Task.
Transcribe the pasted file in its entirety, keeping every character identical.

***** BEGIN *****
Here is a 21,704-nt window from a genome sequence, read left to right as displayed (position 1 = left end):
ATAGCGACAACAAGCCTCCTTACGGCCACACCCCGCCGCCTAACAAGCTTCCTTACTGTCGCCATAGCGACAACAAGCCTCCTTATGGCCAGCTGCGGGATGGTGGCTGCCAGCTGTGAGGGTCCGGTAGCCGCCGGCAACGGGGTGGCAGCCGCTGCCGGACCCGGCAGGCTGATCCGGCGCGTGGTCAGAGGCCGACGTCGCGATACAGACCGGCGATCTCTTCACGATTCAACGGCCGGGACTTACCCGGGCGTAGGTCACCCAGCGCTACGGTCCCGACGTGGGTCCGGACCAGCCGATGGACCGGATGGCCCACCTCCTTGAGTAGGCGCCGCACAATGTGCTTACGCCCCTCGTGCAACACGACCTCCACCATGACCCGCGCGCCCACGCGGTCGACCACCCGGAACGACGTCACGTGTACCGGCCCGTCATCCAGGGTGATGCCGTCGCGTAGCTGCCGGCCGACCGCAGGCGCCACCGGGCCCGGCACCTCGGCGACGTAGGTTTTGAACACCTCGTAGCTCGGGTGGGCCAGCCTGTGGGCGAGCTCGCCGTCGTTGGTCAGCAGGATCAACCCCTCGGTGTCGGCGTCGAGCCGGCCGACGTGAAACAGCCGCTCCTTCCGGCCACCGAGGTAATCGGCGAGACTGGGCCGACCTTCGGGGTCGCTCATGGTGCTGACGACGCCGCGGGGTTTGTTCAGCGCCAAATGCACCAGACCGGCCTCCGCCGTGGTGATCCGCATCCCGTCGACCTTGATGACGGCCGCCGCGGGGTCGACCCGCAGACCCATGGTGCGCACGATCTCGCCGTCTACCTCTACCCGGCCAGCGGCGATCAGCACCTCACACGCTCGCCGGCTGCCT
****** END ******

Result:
Here is a 21,704-nt window from a genome sequence, read left to right as displayed (position 1 = left end):
ATAGCGACAACAAGCCTCCTTACGGCCACACCCCGCCGCCTAACAAGCTTCCTTACTGTCGCCATAGCGACAACAAGCCTCCTTATGGCCAGCTGCGGGATGGTGGCTGCCAGCTGTGAGGGTCCGGTAGCCGCCGGCAACGGGGTGGCAGCCGCTGCCGGACCCGGCAGGCTGATCCGGCGCGTGGTCAGAGGCCGACGTCGCGATACAGACCGGCGATCTCTTCACGATTCAACGGCCGGGACTTACCCGGGCGTAGGTCACCCAGCGCTACGGTCCCGACGTGGGTCCGGACCAGCCGATGGACCGGATGGCCCACCTCCTTGAGTAGGCGCCGCACAATGTGCTTACGCCCCTCGTGCAACACGACCTCCACCATGACCCGCGCGCCCACGCGGTCGACCACCCGGAACGACGTCACGTGTACCGGCCCGTCATCCAGGGTGATGCCGTCGCGTAGCTGCCGGCCGACCGCAGGCGCCACCGGGCCCGGCACCTCGGCGACGTAGGTTTTGAACACCTCGTAGCTCGGGTGGGCCAGCCTGTGGGCGAGCTCGCCGTCGTTGGTCAGCAGGATCAACCCCTCGGTGTCGGCGTCGAGCCGGCCGACGTGAAACAGCCGCTCCTTCCGGCCACCGAGGTAATCGGCGAGACTGGGCCGACCTTCGGGGTCGCTCATGGTGCTGACGACGCCGCGGGGTTTGTTCAGCGCCAAATGCACCAGACCGGCCTCCGCCGTGGTGATCCGCATCCCGTCGACCTTGATGACGGCCGCCGCGGGGTCGACCCGCAGACCCATGGTGCGCACGATCTCGCCGTCTACCTCTACCCGGCCAGCGGCGATCAGCACCTCACACGCTCGCCGGCTGCCT